NRIs are permitted to make direct investments in shares / debentures of Indian companies/ units of mutual fund. They are also permitted to make portfolio investments i.e . purchase of share / debentures of Indian Companies through stock exchange. These facilities are granted both on repatriation and non-repatriation basis.
Yes. The issuing company is required to issue shares to NRI on the basis of specific or general permission from GOI / RBI. Therefore, individual NRI need not obtain any permission.
Portfolio Investment Scheme (PIS) is a scheme of the Reserve Bank of India (RBI) defined in Schedule 3 of Foreign Exchange Management Act 2000 under which the 'Non Resident Indians (NRIs)' and 'Person of Indian Origin (PIOs)' can purchase and sell shares and convertible debentures of Indian Companies on a recognized stock exchange in India by routing all such purchase / sale transactions through their account held with a designated Bank Branch. Any NRI or a PIO wanting to trade/make fresh investments in the Indian Equity Secondary Market needs and must have one PIS account with only one designated bank in India. Notes:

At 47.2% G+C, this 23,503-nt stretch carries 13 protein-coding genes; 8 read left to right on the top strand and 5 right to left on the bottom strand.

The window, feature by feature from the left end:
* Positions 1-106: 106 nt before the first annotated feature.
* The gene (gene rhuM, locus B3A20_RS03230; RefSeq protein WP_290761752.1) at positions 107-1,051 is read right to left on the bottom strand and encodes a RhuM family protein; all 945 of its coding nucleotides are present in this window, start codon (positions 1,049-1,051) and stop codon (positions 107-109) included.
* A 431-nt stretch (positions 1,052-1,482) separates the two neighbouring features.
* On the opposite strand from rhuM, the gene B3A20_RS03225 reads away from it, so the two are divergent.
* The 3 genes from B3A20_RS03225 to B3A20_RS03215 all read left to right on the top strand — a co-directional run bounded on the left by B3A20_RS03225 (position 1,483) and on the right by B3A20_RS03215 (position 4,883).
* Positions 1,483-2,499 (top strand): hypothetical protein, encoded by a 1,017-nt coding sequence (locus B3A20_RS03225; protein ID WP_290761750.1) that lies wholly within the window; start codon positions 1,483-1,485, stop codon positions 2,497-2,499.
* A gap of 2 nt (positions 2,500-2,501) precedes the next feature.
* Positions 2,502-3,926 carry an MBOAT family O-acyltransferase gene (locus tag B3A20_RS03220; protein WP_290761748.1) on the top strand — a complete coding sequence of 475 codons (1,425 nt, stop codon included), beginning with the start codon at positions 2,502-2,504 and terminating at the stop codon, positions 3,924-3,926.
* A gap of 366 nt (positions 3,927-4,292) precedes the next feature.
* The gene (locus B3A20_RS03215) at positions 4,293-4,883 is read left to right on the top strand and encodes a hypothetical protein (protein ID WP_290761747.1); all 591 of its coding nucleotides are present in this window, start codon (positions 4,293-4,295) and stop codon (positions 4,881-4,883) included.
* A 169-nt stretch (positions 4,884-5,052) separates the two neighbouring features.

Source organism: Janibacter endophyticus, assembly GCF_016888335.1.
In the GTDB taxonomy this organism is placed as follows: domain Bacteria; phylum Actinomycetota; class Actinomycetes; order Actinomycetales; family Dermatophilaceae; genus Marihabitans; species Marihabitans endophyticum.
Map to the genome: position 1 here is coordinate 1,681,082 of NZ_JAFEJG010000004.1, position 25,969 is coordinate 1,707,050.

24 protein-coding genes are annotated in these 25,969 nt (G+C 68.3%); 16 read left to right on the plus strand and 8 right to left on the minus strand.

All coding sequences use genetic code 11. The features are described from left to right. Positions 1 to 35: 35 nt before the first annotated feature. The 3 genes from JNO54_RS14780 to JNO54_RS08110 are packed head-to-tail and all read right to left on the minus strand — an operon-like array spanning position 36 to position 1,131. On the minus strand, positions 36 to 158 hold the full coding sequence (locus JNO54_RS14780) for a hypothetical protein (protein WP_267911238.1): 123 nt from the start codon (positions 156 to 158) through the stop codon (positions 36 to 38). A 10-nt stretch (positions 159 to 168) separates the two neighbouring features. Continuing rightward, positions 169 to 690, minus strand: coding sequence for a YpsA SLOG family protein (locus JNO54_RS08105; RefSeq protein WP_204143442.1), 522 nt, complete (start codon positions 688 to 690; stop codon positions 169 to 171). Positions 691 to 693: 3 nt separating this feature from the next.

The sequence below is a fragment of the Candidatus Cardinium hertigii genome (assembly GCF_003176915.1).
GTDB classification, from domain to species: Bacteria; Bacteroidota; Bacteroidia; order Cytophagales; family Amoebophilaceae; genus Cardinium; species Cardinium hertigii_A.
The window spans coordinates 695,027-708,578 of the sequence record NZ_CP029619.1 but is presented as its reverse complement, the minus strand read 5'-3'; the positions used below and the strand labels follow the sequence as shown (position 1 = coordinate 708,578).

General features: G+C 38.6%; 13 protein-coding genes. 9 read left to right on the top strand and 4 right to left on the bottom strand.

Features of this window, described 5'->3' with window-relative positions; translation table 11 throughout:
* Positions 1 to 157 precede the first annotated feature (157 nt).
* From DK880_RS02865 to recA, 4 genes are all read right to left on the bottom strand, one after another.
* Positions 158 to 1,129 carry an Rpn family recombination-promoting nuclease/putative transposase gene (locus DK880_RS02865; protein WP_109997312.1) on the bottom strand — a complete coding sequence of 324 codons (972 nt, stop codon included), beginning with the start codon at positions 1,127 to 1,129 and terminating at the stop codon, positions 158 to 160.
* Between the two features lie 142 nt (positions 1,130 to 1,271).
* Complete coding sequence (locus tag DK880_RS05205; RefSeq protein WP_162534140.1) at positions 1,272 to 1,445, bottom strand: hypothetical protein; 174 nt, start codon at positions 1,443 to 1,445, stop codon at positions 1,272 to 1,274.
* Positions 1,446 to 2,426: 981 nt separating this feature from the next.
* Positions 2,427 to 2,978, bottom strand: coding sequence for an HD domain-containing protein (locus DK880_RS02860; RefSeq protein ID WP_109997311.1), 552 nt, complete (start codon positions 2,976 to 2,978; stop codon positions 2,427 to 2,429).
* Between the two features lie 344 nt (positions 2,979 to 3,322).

1. PIS account is applicable only for NRIs and not for resident Indians.
2. It is only for trading in Indian markets and not any other foreign markets.
3. It is applicable only for equity trades and not MF investments.
There are two types of PIS account:
1. NRE PIS account
2. NRO PIS account
For all the Indian companies or companies listed on Indian stock exchanges, there are certain limits which have to be monitored under FEMA regulations. For any company the foreign investment into that company cannot cross certain limit. This limit is different from company to company and sector to sector. Also individually any NRI or a PIO cannot invest more than 5% in any Indian company.
NRI/PIO can open only one PIS account with any designated banks (Preferred bank – UTI Bank) in a prescribed format for PIS account, upon which the bank can issue a PIS approval letter to the investor.